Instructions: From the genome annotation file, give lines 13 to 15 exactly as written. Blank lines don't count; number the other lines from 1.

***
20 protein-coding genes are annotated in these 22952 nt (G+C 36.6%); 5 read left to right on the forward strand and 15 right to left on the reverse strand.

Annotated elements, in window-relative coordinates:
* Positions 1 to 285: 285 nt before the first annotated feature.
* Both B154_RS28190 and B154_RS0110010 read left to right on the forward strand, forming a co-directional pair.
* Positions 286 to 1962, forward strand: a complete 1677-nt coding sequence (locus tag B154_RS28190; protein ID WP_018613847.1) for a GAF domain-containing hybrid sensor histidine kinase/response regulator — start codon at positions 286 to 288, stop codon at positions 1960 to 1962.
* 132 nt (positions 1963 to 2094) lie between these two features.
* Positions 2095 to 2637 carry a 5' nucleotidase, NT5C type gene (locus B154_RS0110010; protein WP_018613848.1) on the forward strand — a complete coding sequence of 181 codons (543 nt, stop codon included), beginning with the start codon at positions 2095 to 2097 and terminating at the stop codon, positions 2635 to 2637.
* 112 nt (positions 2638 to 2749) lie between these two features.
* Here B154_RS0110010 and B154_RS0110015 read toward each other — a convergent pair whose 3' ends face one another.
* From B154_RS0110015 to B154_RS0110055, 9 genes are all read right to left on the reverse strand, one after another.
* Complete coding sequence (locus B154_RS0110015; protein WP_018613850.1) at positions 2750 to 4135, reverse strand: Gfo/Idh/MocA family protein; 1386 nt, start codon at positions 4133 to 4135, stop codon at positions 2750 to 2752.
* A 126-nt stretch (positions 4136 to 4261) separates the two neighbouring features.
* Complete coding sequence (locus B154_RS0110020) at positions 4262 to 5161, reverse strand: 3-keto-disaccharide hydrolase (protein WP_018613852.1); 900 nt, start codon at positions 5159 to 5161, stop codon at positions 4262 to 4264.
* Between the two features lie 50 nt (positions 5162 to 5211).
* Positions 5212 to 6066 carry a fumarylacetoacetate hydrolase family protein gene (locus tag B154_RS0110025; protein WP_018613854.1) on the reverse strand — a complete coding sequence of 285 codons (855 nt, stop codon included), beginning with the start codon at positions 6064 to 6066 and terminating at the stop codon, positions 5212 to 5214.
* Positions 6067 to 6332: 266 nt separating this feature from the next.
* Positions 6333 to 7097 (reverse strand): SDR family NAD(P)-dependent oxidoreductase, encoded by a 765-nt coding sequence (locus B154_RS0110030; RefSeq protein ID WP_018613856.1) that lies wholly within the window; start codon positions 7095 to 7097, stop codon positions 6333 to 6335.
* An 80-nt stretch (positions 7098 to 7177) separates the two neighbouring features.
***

* Complete coding sequence (locus B154_RS0110020) at positions 4262 to 5161, reverse strand: 3-keto-disaccharide hydrolase (protein WP_018613852.1); 900 nt, start codon at positions 5159 to 5161, stop codon at positions 4262 to 4264.
* Between the two features lie 50 nt (positions 5162 to 5211).
* Positions 5212 to 6066 carry a fumarylacetoacetate hydrolase family protein gene (locus tag B154_RS0110025; protein WP_018613854.1) on the reverse strand — a complete coding sequence of 285 codons (855 nt, stop codon included), beginning with the start codon at positions 6064 to 6066 and terminating at the stop codon, positions 5212 to 5214.